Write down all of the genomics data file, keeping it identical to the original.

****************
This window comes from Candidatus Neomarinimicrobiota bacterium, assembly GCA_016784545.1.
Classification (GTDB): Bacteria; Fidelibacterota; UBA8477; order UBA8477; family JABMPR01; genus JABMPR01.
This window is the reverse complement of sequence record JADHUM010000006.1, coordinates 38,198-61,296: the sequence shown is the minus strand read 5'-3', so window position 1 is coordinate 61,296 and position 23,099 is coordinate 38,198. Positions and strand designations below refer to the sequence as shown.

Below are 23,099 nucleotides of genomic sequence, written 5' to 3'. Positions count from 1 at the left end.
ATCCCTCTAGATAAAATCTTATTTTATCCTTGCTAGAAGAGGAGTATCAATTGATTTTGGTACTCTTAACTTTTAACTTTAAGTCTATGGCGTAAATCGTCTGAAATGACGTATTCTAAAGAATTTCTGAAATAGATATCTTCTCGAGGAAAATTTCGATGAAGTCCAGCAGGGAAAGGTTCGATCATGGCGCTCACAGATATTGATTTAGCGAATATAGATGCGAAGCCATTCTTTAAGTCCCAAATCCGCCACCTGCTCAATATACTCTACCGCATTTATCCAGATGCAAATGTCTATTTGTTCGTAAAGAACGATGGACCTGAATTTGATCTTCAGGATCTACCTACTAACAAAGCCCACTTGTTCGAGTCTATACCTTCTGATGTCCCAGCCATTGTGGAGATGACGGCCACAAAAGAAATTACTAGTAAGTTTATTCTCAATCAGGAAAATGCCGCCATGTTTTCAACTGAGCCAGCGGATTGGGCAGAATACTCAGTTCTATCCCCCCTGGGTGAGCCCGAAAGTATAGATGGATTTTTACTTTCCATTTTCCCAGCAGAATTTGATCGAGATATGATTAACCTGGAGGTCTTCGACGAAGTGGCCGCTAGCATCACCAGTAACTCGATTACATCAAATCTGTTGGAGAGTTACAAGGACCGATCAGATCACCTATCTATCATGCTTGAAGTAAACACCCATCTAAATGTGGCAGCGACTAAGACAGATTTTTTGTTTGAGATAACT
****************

This window comes from Candidatus Neomarinimicrobiota bacterium, assembly GCA_016784545.1.
Classification (GTDB): Bacteria; Fidelibacterota; UBA8477; order UBA8477; family JABMPR01; genus JABMPR01.
This window is the reverse complement of sequence record JADHUM010000006.1, coordinates 38,198-61,296: the sequence shown is the minus strand read 5'-3', so window position 1 is coordinate 61,296 and position 23,099 is coordinate 38,198. Positions and strand designations below refer to the sequence as shown.

Below are 23,099 nucleotides of genomic sequence, written 5' to 3'. Positions count from 1 at the left end.
ATCCCTCTAGATAAAATCTTATTTTATCCTTGCTAGAAGAGGAGTATCAATTGATTTTGGTACTCTTAACTTTTAACTTTAAGTCTATGGCGTAAATCGTCTGAAATGACGTATTCTAAAGAATTTCTGAAATAGATATCTTCTCGAGGAAAATTTCGATGAAGTCCAGCAGGGAAAGGTTCGATCATGGCGCTCACAGATATTGATTTAGCGAATATAGATGCGAAGCCATTCTTTAAGTCCCAAATCCGCCACCTGCTCAATATACTCTACCGCATTTATCCAGATGCAAATGTCTATTTGTTCGTAAAGAACGATGGACCTGAATTTGATCTTCAGGATCTACCTACTAACAAAGCCCACTTGTTCGAGTCTATACCTTCTGATGTCCCAGCCATTGTGGAGATGACGGCCACAAAAGAAATTACTAGTAAGTTTATTCTCAATCAGGAAAATGCCGCCATGTTTTCAACTGAGCCAGCGGATTGGGCAGAATACTCAGTTCTATCCCCCCTGGGTGAGCCCGAAAGTATAGATGGATTTTTACTTTCCATTTTCCCAGCAGAATTTGATCGAGATATGATTAACCTGGAGGTCTTCGACGAAGTGGCCGCTAGCATCACCAGTAACTCGATTACATCAAATCTGTTGGAGAGTTACAAGGACCGATCAGATCACCTATCTATCATGCTTGAAGTAAACACCCATCTAAATGTGGCAGCGACTAAGACAGATTTTTTGTTTGAGATAACT